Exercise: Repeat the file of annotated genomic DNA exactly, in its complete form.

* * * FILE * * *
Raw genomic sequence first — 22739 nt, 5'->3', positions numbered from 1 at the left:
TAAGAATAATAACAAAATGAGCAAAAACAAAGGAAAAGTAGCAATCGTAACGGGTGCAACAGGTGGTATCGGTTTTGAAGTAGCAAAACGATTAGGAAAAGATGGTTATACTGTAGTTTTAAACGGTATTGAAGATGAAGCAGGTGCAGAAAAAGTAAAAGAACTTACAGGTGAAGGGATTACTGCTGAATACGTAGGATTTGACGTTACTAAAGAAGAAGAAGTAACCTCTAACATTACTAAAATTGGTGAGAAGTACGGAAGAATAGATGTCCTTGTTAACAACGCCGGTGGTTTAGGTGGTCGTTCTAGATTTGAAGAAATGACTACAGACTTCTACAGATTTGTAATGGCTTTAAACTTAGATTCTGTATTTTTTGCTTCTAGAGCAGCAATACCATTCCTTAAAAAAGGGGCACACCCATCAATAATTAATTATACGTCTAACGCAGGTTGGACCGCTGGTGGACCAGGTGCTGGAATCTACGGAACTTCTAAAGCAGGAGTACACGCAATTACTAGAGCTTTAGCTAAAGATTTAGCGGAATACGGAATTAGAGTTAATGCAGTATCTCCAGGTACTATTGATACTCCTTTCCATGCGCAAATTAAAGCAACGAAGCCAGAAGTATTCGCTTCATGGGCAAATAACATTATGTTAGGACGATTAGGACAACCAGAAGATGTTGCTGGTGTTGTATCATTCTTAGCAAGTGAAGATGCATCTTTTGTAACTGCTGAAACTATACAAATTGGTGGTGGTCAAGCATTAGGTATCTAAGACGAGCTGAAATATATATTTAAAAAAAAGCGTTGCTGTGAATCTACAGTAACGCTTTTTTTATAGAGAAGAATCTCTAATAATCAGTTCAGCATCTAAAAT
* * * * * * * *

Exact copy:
Raw genomic sequence first — 22739 nt, 5'->3', positions numbered from 1 at the left:
TAAGAATAATAACAAAATGAGCAAAAACAAAGGAAAAGTAGCAATCGTAACGGGTGCAACAGGTGGTATCGGTTTTGAAGTAGCAAAACGATTAGGAAAAGATGGTTATACTGTAGTTTTAAACGGTATTGAAGATGAAGCAGGTGCAGAAAAAGTAAAAGAACTTACAGGTGAAGGGATTACTGCTGAATACGTAGGATTTGACGTTACTAAAGAAGAAGAAGTAACCTCTAACATTACTAAAATTGGTGAGAAGTACGGAAGAATAGATGTCCTTGTTAACAACGCCGGTGGTTTAGGTGGTCGTTCTAGATTTGAAGAAATGACTACAGACTTCTACAGATTTGTAATGGCTTTAAACTTAGATTCTGTATTTTTTGCTTCTAGAGCAGCAATACCATTCCTTAAAAAAGGGGCACACCCATCAATAATTAATTATACGTCTAACGCAGGTTGGACCGCTGGTGGACCAGGTGCTGGAATCTACGGAACTTCTAAAGCAGGAGTACACGCAATTACTAGAGCTTTAGCTAAAGATTTAGCGGAATACGGAATTAGAGTTAATGCAGTATCTCCAGGTACTATTGATACTCCTTTCCATGCGCAAATTAAAGCAACGAAGCCAGAAGTATTCGCTTCATGGGCAAATAACATTATGTTAGGACGATTAGGACAACCAGAAGATGTTGCTGGTGTTGTATCATTCTTAGCAAGTGAAGATGCATCTTTTGTAACTGCTGAAACTATACAAATTGGTGGTGGTCAAGCATTAGGTATCTAAGACGAGCTGAAATATATATTTAAAAAAAAGCGTTGCTGTGAATCTACAGTAACGCTTTTTTTATAGAGAAGAATCTCTAATAATCAGTTCAGCATCTAAAAT